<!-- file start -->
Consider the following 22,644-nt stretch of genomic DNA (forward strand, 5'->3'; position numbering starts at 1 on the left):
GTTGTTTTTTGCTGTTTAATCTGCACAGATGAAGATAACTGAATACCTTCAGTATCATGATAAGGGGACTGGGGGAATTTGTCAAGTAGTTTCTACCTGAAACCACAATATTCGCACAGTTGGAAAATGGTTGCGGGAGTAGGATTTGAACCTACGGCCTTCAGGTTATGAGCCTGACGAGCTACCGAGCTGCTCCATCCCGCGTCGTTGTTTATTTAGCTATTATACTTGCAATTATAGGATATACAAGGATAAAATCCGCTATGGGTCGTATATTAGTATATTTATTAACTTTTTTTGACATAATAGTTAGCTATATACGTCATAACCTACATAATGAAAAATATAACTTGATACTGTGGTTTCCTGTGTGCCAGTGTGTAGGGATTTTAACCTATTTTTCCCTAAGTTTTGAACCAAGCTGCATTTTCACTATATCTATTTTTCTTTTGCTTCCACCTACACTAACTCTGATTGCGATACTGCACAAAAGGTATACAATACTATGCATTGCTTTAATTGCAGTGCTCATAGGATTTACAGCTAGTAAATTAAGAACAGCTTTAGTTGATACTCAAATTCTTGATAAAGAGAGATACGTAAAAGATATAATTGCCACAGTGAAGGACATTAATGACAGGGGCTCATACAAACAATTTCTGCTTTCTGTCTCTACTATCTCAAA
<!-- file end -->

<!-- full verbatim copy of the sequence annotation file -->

Consider the following 22,644-nt stretch of genomic DNA (forward strand, 5'->3'; position numbering starts at 1 on the left):
GTTGTTTTTTGCTGTTTAATCTGCACAGATGAAGATAACTGAATACCTTCAGTATCATGATAAGGGGACTGGGGGAATTTGTCAAGTAGTTTCTACCTGAAACCACAATATTCGCACAGTTGGAAAATGGTTGCGGGAGTAGGATTTGAACCTACGGCCTTCAGGTTATGAGCCTGACGAGCTACCGAGCTGCTCCATCCCGCGTCGTTGTTTATTTAGCTATTATACTTGCAATTATAGGATATACAAGGATAAAATCCGCTATGGGTCGTATATTAGTATATTTATTAACTTTTTTTGACATAATAGTTAGCTATATACGTCATAACCTACATAATGAAAAATATAACTTGATACTGTGGTTTCCTGTGTGCCAGTGTGTAGGGATTTTAACCTATTTTTCCCTAAGTTTTGAACCAAGCTGCATTTTCACTATATCTATTTTTCTTTTGCTTCCACCTACACTAACTCTGATTGCGATACTGCACAAAAGGTATACAATACTATGCATTGCTTTAATTGCAGTGCTCATAGGATTTACAGCTAGTAAATTAAGAACAGCTTTAGTTGATACTCAAATTCTTGATAAAGAGAGATACGTAAAAGATATAATTGCCACAGTGAAGGACATTAATGACAGGGGCTCATACAAACAATTTCTGCTTTCTGTCTCTACTATCTCAAA